In other words, under an off-line state, this embodiment utilizes the stimulation results to obtain the compensation functions Cp(z; K) corresponding to different K values before hand, and then creates a specific table for recording the relationship between K and the compensation functions Cp(z; K). In the actual hardware device, the specific table is used to determine the compensation function Cp(z; K), and then the compensation function Cp(z; K) is added into the above specific function G(z) so as to calculate the coefficients of the filter with a high stability. Alternatively, under an on-line state, this embodiment utilizes the known signals at the receiver to calculate the compensation function Cp(z; K) corresponding to the K value, and then adds the compensation function Cp(z; K) into the above specific function G(z) so as to calculate the coefficients of the filter with a high stability.

Taking the curve S2 in FIG. 4 as an example, the SINR corresponding to the position where the BER divergence occurs is about 16 dB, and thus, when the size of the Fourier transform K=128, the compensation function Cp(z; K) in this embodiment may be set as Cp(z; K)=−16 dB, and the reset can be deduced by analogy. As known from FIG. 4 that, if K=256, Cp(z; K)=−24 dB is satisfied and if K=512, Cp(z; K)=−27 dB is satisfied.

According to the above set compensation functions Cp(z; K), under the simulation environment the same as that in FIG. 4, the BER at the receiver under different SINRs are simulated through computer simulation, which are shown in FIG. 5. Referring to FIG. 5, the first curve S1 is the same as the curve S1 in FIG. 4, and the equalizer 360 is implemented as a 64-taps FIR filter. The second to fourth curves S5˜S7 are obtained when the equalizer 360 is implemented as the IIR filter proposed in the above embodiment, and the above compensation function Cp(z; K) is added respectively according to the size K of the Fourier transform. When the second curve S5 adopts the coefficients of the filter, the size of the Fourier transform is K=128, the compensation function Cp(z; K)=−16 dB When the third curve S6 adopts the coefficients of the filter, the size of the Fourier transform is K=256, and the compensation function Cp(z; K)=−24 dB. When the fourth curve S7 adopts the coefficients of the filter, the size of the Fourier transform K=512, and the compensation function Cp(z; K)=−27 dB. As observed from FIG. 5 that, after the compensation function Cp(z; K) is added, the performance divergence at the receiver is apparently disappeared. That is to say, after the compensation function Cp(z; K) is added in this embodiment, the Fourier transform with a smaller size can be used, and meanwhile, the receiver can achieve a desired performance, thereby reducing the computations required for calculating the coefficients of the filter.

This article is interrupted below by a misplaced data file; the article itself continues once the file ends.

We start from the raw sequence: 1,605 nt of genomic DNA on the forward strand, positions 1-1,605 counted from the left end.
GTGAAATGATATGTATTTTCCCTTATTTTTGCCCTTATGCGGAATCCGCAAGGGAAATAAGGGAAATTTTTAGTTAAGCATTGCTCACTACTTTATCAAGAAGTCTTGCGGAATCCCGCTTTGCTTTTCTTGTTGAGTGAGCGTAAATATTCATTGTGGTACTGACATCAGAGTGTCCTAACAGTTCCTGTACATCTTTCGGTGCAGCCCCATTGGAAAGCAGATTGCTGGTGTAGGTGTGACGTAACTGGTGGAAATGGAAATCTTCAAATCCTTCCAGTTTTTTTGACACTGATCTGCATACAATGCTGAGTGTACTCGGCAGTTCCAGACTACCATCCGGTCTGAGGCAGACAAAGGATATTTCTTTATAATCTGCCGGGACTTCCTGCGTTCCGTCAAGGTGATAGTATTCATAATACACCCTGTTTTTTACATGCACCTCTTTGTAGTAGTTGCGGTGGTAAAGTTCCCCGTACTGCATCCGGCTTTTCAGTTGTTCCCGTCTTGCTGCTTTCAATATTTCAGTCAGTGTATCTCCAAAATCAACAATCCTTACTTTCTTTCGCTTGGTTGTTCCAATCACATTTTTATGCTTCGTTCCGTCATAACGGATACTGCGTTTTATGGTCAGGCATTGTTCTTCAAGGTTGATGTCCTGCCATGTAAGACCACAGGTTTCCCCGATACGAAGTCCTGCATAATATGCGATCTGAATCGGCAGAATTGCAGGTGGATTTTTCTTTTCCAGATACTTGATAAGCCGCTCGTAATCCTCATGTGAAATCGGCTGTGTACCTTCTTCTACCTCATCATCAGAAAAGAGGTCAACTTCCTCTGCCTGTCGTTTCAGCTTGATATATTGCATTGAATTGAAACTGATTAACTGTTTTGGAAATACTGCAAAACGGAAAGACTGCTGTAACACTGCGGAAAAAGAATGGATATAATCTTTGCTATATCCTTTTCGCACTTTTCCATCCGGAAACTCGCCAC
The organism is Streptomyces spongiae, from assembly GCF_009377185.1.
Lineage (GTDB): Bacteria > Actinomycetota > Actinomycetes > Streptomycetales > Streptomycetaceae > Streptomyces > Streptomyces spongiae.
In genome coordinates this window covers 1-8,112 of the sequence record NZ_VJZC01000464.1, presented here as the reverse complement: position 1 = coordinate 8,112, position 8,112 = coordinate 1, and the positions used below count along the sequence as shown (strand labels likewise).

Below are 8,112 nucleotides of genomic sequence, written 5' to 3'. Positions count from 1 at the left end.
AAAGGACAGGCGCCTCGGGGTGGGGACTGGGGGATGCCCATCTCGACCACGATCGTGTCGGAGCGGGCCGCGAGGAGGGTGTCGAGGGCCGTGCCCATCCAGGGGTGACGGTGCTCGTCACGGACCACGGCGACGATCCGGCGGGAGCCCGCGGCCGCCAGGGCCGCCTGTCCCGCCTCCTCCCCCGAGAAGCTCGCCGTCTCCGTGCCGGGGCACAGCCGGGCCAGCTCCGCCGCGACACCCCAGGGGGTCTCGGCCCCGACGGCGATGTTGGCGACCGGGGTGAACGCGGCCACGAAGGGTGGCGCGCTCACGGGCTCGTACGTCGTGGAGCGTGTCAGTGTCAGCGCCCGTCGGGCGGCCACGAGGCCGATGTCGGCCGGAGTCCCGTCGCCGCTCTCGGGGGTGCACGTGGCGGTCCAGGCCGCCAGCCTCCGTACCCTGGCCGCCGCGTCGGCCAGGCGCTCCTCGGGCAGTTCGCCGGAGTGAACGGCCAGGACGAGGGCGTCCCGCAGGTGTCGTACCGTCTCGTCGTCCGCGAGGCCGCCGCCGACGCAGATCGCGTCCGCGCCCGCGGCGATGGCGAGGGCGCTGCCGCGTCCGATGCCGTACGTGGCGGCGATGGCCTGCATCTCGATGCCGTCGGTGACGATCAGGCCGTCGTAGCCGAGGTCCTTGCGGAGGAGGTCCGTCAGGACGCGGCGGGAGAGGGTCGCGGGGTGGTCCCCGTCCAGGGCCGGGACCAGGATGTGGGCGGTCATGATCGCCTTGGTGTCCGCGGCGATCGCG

However, those of ordinary skill in the art should know that, the above compensation function may take the SINR corresponding to the position where the BER divergence occurs as the value of the compensation function, or take the SINR corresponding to the position close to the position where the BER divergence occurs as the value of the compensation function. Furthermore, those of ordinary skill in the art should know that, the transmission channel with a fixed length L is used in the above computer simulation, but the channel length in the actual transmission may not be fixed, and thus the compensation function may be relevant to the channel length L and the size K of the Fourier transform, which may be expressed as Cp(z; K,L) Herein, compensation functions Cp(z; K,L) corresponding to different ratios K/L of the channel length L and the size K of the Fourier transform may be obtained under an on-line or off-line mode, and thus further calculating the coefficients of the filter with a high stability by using the obtained compensation function Cp(z; K,L).